Filed under: Technology by Branko Collin @ 1:48 pm
Dutch Philips spin-off Liquavista develops so-called electrowetting displays, a form of electronic paper that has the reflective capacities of regular paper, but the live updating capabilities of LCD screens.
Traditionally e-paper has been very slow. If you own a Kindle you know it can take a second or longer to update a screen. Animation and video need 15 updates a second to make the illusion of movement work (see ‘frame rate’, ‘persistence of vision’), and the Liquavista displays promise to deliver this.
According to Intomobile, Samsung anounced their purchase last Friday. It is unknown what the electronics giant paid.
Liquavista is a product of the Philips’ High Tech Campus, formerly known as Natlab, in Eindhoven.
“Readius is dead” (CNet), “… goes under” (Washington Post), “… closes its doors” (Geek.com), “… files for bankruptcy” (IT Pro Portal)—news sites are struggling not have to use the headline PC World did: “Flexible eBook reader company folds.”
Polymer Vision, the Dutch display company that came up with the foldable electronic reading device Readius, has, as you may have inferred by now, filed for bankruptcy. CNet quotes CEO Karl McGoldrick as saying that the product itself may survive: “We are working hard to find new investors to take over and re-start and get our technology and product into the market, where it should be.”
There is some speculation among tech sites whether the arrival of the Amazon Kindle may have led to Polymer Vision’s demise, but that seems unlikely to me. The Kindle is only sold in the USA, and there is plenty of room for e-readers in the rest of the world. A more probable assumption is that the Eindhoven-based company has serious competition from recent, large screen mobile phones. Early press photos of the Readius suggested that the device was to be used by business people on the move for reading up on stock reports and news.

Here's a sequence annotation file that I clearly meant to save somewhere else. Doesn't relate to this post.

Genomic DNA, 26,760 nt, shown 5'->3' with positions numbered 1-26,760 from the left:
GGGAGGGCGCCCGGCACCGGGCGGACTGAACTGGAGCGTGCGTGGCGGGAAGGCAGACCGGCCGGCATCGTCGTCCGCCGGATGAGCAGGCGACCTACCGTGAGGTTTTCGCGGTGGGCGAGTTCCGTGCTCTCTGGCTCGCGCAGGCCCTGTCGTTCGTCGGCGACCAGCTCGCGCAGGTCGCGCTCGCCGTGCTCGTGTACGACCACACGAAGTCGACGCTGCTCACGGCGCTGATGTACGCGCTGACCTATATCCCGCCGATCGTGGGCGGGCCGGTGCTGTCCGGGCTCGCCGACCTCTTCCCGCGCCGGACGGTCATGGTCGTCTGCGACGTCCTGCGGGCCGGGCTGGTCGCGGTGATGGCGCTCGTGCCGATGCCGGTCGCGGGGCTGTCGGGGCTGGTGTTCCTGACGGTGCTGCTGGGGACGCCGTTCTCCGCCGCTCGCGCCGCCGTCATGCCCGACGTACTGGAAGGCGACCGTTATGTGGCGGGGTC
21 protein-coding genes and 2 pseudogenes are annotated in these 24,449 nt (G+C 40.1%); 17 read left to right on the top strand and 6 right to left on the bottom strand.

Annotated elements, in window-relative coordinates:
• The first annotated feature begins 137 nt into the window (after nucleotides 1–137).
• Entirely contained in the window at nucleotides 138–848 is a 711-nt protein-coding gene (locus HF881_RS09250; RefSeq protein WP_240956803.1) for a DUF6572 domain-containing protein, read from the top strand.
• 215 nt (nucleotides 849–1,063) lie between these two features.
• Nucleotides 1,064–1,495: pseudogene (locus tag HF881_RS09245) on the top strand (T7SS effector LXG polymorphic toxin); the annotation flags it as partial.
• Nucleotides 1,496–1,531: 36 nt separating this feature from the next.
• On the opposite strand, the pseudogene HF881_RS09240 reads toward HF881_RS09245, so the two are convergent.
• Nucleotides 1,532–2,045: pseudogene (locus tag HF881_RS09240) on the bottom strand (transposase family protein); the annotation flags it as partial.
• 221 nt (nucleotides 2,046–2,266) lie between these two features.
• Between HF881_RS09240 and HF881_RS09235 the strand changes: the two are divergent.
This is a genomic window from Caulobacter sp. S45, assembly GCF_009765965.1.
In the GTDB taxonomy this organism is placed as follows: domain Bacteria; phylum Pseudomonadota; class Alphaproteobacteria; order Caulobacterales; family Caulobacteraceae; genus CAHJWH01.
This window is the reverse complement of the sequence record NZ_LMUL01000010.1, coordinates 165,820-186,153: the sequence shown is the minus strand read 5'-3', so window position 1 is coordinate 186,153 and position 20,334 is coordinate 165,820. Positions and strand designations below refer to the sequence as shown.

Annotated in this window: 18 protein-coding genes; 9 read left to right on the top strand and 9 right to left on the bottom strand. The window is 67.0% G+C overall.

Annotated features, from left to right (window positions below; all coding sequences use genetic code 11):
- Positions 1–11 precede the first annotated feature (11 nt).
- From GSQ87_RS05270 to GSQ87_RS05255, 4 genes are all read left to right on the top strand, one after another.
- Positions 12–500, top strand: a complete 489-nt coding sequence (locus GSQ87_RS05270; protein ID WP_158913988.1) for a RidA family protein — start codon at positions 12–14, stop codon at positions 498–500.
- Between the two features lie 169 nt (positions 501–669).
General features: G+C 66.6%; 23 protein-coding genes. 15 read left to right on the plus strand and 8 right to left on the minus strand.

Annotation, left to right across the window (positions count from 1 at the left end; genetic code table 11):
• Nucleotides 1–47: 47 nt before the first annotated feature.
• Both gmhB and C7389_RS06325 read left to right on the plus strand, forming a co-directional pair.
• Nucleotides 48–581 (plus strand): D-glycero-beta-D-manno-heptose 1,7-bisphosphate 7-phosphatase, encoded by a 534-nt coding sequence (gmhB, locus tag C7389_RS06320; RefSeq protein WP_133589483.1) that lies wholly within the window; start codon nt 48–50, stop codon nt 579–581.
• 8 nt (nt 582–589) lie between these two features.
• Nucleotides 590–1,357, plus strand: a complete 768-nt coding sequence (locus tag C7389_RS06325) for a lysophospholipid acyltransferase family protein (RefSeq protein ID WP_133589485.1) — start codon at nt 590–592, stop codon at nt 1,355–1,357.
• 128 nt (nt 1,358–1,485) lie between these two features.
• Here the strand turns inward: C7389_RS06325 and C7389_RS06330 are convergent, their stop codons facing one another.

Gizmodo went to Philips’ research lab in Eindhoven and made a short clip about magnetic, intelligent, LED-based display tiles. Presumably to be used for large stage displays, these tiles can be attached to each other without screws or cables, forming one big screen together. Once a tile is connected to the rest of the “swarm,” it figures out by itself what its position and orientation are, and immediately starts displaying the “missing” part of the image.
Filed under: Gadgets,IT by Branko Collin @ 8:30 am
Philips spin-off Liquavista announced last week that it will start production of so-called electrowetting displays this year, having secured 8 million euro in investment money. Electrowetting is a member of a loosely knit family of energy efficient reflective display technologies. It works by manipulating layers of oil and water in a cell (pixel). Liquavista expects to produce small displays for use in mobile devices such as mobile phones and watches first. The Eindhoven-based company claims its ColorMatch FreeStyle platform will have more than twice the brightness of LCD displays.